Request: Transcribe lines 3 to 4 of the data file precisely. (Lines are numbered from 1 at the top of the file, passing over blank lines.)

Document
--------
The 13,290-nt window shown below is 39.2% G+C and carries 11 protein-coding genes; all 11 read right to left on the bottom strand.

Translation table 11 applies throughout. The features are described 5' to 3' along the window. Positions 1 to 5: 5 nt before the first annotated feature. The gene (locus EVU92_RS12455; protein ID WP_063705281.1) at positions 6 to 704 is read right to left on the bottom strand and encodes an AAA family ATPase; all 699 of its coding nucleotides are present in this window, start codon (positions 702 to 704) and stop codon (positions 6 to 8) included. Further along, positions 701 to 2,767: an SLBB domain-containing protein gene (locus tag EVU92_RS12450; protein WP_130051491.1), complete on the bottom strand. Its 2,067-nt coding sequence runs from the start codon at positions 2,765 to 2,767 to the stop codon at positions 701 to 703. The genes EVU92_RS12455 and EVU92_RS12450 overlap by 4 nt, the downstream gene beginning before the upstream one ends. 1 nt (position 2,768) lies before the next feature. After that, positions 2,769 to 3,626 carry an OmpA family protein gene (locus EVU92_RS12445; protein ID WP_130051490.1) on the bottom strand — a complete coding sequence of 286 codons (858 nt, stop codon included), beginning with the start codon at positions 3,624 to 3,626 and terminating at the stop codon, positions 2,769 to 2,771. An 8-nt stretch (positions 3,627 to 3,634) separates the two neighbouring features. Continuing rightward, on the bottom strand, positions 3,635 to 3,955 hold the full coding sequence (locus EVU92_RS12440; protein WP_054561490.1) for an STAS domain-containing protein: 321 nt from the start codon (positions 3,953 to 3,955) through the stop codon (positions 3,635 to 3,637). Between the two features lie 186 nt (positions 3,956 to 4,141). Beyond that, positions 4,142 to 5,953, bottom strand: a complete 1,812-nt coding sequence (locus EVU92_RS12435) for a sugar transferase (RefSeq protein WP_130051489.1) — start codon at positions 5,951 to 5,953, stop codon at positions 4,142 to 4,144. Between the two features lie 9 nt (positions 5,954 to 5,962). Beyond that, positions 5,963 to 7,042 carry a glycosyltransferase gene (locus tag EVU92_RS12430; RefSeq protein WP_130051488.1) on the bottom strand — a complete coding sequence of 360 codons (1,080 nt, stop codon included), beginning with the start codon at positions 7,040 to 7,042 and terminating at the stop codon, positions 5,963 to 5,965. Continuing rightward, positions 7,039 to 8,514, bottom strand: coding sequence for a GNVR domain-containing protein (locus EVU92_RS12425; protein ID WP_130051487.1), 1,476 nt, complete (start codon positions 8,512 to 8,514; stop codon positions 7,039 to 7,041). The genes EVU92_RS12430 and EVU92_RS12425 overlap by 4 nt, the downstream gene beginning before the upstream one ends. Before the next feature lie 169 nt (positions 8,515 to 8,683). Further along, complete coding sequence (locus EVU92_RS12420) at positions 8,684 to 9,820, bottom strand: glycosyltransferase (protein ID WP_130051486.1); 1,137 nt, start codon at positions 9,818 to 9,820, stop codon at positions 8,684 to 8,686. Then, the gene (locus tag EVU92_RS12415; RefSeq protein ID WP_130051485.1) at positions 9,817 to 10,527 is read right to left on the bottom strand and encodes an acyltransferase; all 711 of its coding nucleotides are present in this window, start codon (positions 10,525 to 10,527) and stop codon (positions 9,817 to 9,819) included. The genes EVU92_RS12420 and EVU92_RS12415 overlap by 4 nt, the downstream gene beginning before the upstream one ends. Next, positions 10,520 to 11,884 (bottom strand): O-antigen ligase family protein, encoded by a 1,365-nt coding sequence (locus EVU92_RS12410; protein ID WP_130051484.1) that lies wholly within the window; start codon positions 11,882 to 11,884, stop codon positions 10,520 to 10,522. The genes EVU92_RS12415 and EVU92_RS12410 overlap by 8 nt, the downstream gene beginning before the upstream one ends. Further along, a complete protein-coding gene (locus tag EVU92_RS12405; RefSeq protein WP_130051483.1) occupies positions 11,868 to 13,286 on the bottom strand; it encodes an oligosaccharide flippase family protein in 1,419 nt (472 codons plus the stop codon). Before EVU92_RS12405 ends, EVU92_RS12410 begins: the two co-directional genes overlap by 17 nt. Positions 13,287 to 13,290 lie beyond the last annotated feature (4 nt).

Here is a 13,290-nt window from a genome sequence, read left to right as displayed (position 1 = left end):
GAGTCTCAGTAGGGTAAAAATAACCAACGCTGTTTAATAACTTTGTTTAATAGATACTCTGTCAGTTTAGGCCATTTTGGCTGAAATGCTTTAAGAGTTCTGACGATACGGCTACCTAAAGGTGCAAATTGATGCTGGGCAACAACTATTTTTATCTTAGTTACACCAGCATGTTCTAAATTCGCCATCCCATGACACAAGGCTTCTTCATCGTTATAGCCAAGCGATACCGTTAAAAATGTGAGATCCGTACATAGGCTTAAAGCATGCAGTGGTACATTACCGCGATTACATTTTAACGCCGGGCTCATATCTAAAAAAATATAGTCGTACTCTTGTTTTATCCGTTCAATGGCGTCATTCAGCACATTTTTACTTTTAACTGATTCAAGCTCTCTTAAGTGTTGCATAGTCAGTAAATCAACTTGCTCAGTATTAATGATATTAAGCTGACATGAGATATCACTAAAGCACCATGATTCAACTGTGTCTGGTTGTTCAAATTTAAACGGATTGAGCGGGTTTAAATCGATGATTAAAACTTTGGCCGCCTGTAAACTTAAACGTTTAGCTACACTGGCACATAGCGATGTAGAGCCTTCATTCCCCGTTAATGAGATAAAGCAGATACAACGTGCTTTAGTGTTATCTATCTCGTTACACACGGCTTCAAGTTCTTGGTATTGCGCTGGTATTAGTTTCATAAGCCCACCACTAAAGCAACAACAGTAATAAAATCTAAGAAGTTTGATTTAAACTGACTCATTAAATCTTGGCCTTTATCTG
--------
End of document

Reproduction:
Here is a 13,290-nt window from a genome sequence, read left to right as displayed (position 1 = left end):
GAGTCTCAGTAGGGTAAAAATAACCAACGCTGTTTAATAACTTTGTTTAATAGATACTCTGTCAGTTTAGGCCATTTTGGCTGAAATGCTTTAAGAGTTCTGACGATACGGCTACCTAAAGGTGCAAATTGATGCTGGGCAACAACTATTTTTATCTTAGTTACACCAGCATGTTCTAAATTCGCCATCCCATGACACAAGGCTTCTTCATCGTTATAGCCAAGCGATACCGTTAAAAATGTGAGATCCGTACATAGGCTTAAAGCATGCAGTGGTACATTACCGCGATTACATTTTAACGCCGGGCTCATATCTAAAAAAATATAGTCGTACTCTTGTTTTATCCGTTCAATGGCGTCATTCAGCACATTTTTACTTTTAACTGATTCAAGCTCTCTTAAGTGTTGCATAGTCAGTAAATCAACTTGCTCAGTATTAATGATATTAAGCTGACATGAGATATCACTAAAGCACCATGATTCAACTGTGTCTGGTTGTTCAAATTTAAACGGATTGAGCGGGTTTAAATCGATGATTAAAACTTTGGCCGCCTGTAAACTTAAACGTTTAGCTACACTGGCACATAGCGATGTAGAGCCTTCATTCCCCGTTAATGAGATAAAGCAGATACAACGTGCTTTAGTGTTATCTATCTCGTTACACACGGCTTCAAGTTCTTGGTATTGCGCTGGTATTAGTTTCATAAGCCCACCACTAAAGCAACAACAGTAATAAAATCTAAGAAGTTTGATTTAAACTGACTCATTAAATCTTGGCCTTTATCTG